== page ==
The multi racial trio Company Flow were one of rap's great underground hopes back in the Nineties, their Funcrusher Plus album suggesting alternatives to the gangsta hegemony, before the deaths of Tupac and Biggie cemented the genre's outlaw fatalism and Puff Daddy entombed rap in a crisp candy-pop coating.
The group's 1999 swansong Little Johnny from the Hospital broke new ground in being the first rap album to dispense with vocals, allowing the extraordinary sample-collage backing tracks of producer El-P (El Producto, aka James Meline) to stand alone as bizarre, mutant slabs of breakbeat avant-rock, comparable more to Krautrock visionaries like Can, Neu! and Faust than the limp jazz-fusion licks that furnish most rap backing tracks.
Hooked up here with the Harlem MC duo Vast Aire and Vordul Megilah, El-P's abstract grooves represent the most potent extension of The Bomb Squad's work on Public Enemy's early recordings. With dark, forbidding drones and twitching techno basslines, there's a raw, brooding quality to them that spits in the face of rap's MTV-friendly orthodoxy.
El-P's co-conspirators in Cannibal Ox, meanwhile, are the strongest new voices to refresh hip hop in quite some time, particularly Vast Aire, whose dramatic declamations dart between elaborate self-aggrandisement ("They call me starvin' Harlem scissor-tongue"), mordant humour ("You were a stillborn baby/Mother didn't want you, but still you were born"), childhood ghetto reminiscence ("Drinkin' little old quarter waters/Dodgin' stray slugs on the corner/In that exact order"), conspiracy theory ("They lied when they said there was no air in space") and improbable metaphor ("Put a mic in front of me and I'm gonna bless it hummingbird style, 70 times in one second").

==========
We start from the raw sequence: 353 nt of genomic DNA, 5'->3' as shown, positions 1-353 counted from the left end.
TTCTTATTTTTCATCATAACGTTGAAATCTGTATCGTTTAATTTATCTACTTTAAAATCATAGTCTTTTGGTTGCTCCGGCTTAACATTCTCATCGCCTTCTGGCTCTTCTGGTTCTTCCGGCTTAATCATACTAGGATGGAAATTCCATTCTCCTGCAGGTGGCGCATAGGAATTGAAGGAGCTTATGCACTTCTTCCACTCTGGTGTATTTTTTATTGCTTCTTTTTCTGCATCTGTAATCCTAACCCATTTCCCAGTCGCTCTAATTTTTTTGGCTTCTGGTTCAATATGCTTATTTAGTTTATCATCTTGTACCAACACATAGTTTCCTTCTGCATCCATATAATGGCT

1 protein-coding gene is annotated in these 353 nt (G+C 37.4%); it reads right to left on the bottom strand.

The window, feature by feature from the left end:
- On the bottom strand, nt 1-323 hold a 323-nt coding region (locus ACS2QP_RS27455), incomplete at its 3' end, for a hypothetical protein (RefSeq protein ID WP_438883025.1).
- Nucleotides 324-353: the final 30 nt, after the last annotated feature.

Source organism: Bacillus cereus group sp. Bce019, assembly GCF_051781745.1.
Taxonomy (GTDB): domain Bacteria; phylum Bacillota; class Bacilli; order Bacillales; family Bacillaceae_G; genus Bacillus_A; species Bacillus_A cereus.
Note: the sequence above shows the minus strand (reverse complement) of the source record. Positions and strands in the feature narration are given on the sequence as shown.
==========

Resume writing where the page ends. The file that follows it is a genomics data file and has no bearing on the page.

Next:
As with the most effective hip hop (and arguably art in general), the duo's rhymes are firmly rooted in their own grim ghetto reality, but strive to transcend its earthly limitations in tracks such as "Iron Galaxy", "Straight Out Of The D.I.C." and "Battle For Asgard". Their outsider status, meanwhile, allows them to offer idiosyncratic commentaries on such rap commonplaces as alcohol and substance abuse, regionalism and violence, and even to react unexpectedly to flirtatious overtures, rather than pandering to demeaning jiggyism. The latter is clearly a Cannibal Ox bête noire, judging by "Ridiculoid", a denunciation of rap's consumerist imperative in which they lament a lost "vision of hip hop at its best/When it lacked television". With "The Cold Vein", their old-skool faith in the inspirational impetus of words and music alone helps go some way towards rescuing rap from the bowdlerised, booty-fied grip of MTV clips.Reuse content